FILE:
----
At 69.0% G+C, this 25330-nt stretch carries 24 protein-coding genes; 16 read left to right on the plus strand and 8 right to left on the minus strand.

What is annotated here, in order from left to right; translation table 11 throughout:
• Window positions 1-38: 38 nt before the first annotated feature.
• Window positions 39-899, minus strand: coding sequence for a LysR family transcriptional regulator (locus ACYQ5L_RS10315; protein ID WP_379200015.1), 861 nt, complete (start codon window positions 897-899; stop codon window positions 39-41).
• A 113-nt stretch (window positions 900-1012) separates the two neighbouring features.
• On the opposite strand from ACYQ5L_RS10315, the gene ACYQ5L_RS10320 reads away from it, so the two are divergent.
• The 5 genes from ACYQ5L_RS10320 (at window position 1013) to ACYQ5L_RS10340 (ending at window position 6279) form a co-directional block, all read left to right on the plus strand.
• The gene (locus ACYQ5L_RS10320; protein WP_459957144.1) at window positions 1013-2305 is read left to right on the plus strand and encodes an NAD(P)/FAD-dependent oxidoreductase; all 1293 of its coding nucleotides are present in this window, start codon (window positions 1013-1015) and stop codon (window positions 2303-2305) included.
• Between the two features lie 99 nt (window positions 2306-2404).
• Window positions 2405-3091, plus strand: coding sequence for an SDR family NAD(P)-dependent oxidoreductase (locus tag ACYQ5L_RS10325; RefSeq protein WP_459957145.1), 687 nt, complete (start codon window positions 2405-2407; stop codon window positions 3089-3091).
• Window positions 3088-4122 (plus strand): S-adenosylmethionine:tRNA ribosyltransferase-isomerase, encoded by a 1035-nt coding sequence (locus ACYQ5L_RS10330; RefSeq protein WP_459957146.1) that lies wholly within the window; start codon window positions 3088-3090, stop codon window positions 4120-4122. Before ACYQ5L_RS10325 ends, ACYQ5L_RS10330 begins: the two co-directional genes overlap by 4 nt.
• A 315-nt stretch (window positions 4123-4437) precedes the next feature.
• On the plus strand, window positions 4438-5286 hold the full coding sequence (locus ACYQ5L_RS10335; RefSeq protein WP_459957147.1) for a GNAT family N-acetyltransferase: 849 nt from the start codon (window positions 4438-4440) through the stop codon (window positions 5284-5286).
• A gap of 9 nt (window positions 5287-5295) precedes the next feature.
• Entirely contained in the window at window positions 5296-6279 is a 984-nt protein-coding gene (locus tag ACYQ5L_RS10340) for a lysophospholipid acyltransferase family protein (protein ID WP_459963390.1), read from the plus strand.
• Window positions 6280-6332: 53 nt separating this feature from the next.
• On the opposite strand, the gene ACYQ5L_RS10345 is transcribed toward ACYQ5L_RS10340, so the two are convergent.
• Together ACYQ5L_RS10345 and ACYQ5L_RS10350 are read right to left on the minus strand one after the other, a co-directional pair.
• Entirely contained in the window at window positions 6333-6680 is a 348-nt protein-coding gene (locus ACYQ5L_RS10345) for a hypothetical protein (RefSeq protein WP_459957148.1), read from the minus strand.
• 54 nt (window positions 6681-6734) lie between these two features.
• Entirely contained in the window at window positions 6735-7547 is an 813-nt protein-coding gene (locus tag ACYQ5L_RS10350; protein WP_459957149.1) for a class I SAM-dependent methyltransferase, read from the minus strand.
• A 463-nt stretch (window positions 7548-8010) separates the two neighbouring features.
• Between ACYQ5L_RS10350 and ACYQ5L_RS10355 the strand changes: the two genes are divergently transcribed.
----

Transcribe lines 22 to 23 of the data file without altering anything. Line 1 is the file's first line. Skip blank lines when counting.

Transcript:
• A 463-nt stretch (window positions 7548-8010) separates the two neighbouring features.
• Between ACYQ5L_RS10350 and ACYQ5L_RS10355 the strand changes: the two genes are divergently transcribed.